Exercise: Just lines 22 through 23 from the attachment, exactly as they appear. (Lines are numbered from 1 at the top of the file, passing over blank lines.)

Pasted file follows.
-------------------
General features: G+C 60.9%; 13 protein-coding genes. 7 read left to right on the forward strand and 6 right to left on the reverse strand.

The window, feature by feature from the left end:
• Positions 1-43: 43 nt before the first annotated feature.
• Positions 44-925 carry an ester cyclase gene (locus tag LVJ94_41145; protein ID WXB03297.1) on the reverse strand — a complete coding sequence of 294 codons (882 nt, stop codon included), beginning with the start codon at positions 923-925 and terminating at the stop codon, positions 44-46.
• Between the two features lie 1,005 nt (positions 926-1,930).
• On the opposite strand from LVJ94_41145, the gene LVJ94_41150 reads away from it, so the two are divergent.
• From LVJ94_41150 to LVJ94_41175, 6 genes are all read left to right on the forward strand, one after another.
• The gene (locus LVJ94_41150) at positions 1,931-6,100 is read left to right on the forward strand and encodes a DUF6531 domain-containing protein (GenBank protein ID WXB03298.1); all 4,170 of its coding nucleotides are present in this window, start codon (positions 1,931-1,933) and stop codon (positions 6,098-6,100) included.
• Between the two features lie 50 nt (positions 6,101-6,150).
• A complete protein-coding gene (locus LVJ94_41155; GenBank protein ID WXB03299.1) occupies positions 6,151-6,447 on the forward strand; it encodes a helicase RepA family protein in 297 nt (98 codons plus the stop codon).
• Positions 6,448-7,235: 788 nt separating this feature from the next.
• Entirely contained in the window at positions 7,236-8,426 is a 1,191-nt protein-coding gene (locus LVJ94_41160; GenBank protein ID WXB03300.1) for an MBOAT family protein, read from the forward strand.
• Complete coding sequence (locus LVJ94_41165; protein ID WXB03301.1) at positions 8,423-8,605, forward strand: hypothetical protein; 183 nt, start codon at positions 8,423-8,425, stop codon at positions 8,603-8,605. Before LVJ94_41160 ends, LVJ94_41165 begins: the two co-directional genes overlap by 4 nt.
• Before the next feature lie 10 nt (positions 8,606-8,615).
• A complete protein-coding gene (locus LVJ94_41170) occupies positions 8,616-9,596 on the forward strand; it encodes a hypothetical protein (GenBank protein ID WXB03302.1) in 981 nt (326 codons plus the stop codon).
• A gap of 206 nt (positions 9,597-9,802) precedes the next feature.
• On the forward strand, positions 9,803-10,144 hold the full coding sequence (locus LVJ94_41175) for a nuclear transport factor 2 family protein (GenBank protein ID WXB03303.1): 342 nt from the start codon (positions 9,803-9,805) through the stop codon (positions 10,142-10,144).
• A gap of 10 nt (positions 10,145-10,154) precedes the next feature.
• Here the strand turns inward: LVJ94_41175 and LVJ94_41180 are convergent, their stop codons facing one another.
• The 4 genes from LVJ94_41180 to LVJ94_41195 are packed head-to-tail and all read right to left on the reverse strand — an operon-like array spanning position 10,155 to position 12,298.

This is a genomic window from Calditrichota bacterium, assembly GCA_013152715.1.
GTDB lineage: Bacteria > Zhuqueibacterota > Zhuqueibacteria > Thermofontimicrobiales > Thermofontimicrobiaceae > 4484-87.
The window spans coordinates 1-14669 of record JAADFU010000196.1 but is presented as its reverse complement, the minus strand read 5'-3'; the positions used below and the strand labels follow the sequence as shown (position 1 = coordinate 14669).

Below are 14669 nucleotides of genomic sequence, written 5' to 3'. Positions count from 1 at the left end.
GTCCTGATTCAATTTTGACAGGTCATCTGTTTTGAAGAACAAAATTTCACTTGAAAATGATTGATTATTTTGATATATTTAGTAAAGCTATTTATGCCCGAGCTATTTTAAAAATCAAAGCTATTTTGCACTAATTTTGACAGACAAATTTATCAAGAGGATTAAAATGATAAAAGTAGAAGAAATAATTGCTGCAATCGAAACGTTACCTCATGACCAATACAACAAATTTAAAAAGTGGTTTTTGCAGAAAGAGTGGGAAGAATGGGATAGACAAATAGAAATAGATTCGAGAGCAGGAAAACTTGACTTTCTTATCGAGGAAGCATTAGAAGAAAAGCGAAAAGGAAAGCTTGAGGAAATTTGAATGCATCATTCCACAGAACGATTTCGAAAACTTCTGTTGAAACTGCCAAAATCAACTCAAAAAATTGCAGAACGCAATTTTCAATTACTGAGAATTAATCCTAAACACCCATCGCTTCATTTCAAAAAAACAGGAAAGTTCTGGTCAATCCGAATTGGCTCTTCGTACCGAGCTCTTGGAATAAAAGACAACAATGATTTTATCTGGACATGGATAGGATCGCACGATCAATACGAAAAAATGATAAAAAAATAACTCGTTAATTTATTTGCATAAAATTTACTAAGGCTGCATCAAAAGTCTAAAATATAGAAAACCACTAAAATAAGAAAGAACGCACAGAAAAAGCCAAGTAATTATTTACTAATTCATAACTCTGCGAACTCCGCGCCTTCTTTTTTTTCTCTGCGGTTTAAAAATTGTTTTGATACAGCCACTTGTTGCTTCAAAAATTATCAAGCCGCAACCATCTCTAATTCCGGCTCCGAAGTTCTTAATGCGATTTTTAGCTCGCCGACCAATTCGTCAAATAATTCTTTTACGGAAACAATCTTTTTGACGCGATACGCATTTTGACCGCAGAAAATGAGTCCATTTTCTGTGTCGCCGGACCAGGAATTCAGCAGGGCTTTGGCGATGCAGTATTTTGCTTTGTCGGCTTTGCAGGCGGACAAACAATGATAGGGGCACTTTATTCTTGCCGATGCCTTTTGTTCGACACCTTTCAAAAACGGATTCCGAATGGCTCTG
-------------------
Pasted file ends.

GTDB lineage: Bacteria > Zhuqueibacterota > Zhuqueibacteria > Thermofontimicrobiales > Thermofontimicrobiaceae > 4484-87.
The window spans coordinates 1-14669 of record JAADFU010000196.1 but is presented as its reverse complement, the minus strand read 5'-3'; the positions used below and the strand labels follow the sequence as shown (position 1 = coordinate 14669).